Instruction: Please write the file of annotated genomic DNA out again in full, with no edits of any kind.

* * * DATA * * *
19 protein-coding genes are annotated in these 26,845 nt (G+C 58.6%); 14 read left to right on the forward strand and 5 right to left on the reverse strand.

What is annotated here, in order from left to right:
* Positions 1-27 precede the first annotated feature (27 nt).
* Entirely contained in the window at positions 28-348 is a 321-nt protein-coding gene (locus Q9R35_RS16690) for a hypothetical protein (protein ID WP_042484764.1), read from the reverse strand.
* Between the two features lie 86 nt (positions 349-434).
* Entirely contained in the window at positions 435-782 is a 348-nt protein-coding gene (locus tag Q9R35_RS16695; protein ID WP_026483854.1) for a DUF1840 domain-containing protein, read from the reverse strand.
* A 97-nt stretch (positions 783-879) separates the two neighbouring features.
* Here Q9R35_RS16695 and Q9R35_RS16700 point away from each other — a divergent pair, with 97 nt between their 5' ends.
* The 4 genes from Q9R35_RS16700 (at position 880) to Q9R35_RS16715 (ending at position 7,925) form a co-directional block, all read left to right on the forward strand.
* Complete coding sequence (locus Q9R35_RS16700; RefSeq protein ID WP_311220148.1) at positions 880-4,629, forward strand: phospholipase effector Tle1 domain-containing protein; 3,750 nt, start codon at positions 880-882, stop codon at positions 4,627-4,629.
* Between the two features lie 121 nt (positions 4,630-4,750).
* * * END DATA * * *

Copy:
19 protein-coding genes are annotated in these 26,845 nt (G+C 58.6%); 14 read left to right on the forward strand and 5 right to left on the reverse strand.

What is annotated here, in order from left to right:
* Positions 1-27 precede the first annotated feature (27 nt).
* Entirely contained in the window at positions 28-348 is a 321-nt protein-coding gene (locus Q9R35_RS16690) for a hypothetical protein (protein ID WP_042484764.1), read from the reverse strand.
* Between the two features lie 86 nt (positions 349-434).
* Entirely contained in the window at positions 435-782 is a 348-nt protein-coding gene (locus tag Q9R35_RS16695; protein ID WP_026483854.1) for a DUF1840 domain-containing protein, read from the reverse strand.
* A 97-nt stretch (positions 783-879) separates the two neighbouring features.
* Here Q9R35_RS16695 and Q9R35_RS16700 point away from each other — a divergent pair, with 97 nt between their 5' ends.
* The 4 genes from Q9R35_RS16700 (at position 880) to Q9R35_RS16715 (ending at position 7,925) form a co-directional block, all read left to right on the forward strand.
* Complete coding sequence (locus Q9R35_RS16700; RefSeq protein ID WP_311220148.1) at positions 880-4,629, forward strand: phospholipase effector Tle1 domain-containing protein; 3,750 nt, start codon at positions 880-882, stop codon at positions 4,627-4,629.
* Between the two features lie 121 nt (positions 4,630-4,750).